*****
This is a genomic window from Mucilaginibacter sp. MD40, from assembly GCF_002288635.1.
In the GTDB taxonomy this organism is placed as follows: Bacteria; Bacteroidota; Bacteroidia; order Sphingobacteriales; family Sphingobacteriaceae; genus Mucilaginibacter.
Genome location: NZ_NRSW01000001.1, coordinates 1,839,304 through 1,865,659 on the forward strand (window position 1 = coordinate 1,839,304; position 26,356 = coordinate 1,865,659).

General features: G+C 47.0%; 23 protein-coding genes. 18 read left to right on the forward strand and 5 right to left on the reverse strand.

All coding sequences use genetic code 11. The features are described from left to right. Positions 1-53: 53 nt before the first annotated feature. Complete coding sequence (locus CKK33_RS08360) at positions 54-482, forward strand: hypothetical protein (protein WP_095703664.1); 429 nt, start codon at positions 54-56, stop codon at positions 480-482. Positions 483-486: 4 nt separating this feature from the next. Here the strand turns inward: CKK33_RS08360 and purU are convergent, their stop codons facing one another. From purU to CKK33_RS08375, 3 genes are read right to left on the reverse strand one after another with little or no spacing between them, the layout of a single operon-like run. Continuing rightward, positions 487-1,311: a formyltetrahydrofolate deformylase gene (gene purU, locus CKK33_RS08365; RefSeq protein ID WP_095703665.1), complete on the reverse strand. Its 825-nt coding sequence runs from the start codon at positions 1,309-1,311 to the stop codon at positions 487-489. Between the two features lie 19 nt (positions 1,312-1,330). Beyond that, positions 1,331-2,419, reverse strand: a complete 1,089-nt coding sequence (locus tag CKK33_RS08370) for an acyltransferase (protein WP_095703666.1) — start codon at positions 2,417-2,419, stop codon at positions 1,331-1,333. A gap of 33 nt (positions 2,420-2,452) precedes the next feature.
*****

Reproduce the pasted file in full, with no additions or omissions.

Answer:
This is a genomic window from Mucilaginibacter sp. MD40, from assembly GCF_002288635.1.
In the GTDB taxonomy this organism is placed as follows: Bacteria; Bacteroidota; Bacteroidia; order Sphingobacteriales; family Sphingobacteriaceae; genus Mucilaginibacter.
Genome location: NZ_NRSW01000001.1, coordinates 1,839,304 through 1,865,659 on the forward strand (window position 1 = coordinate 1,839,304; position 26,356 = coordinate 1,865,659).

General features: G+C 47.0%; 23 protein-coding genes. 18 read left to right on the forward strand and 5 right to left on the reverse strand.

All coding sequences use genetic code 11. The features are described from left to right. Positions 1-53: 53 nt before the first annotated feature. Complete coding sequence (locus CKK33_RS08360) at positions 54-482, forward strand: hypothetical protein (protein WP_095703664.1); 429 nt, start codon at positions 54-56, stop codon at positions 480-482. Positions 483-486: 4 nt separating this feature from the next. Here the strand turns inward: CKK33_RS08360 and purU are convergent, their stop codons facing one another. From purU to CKK33_RS08375, 3 genes are read right to left on the reverse strand one after another with little or no spacing between them, the layout of a single operon-like run. Continuing rightward, positions 487-1,311: a formyltetrahydrofolate deformylase gene (gene purU, locus CKK33_RS08365; RefSeq protein ID WP_095703665.1), complete on the reverse strand. Its 825-nt coding sequence runs from the start codon at positions 1,309-1,311 to the stop codon at positions 487-489. Between the two features lie 19 nt (positions 1,312-1,330). Beyond that, positions 1,331-2,419, reverse strand: a complete 1,089-nt coding sequence (locus tag CKK33_RS08370) for an acyltransferase (protein WP_095703666.1) — start codon at positions 2,417-2,419, stop codon at positions 1,331-1,333. A gap of 33 nt (positions 2,420-2,452) precedes the next feature.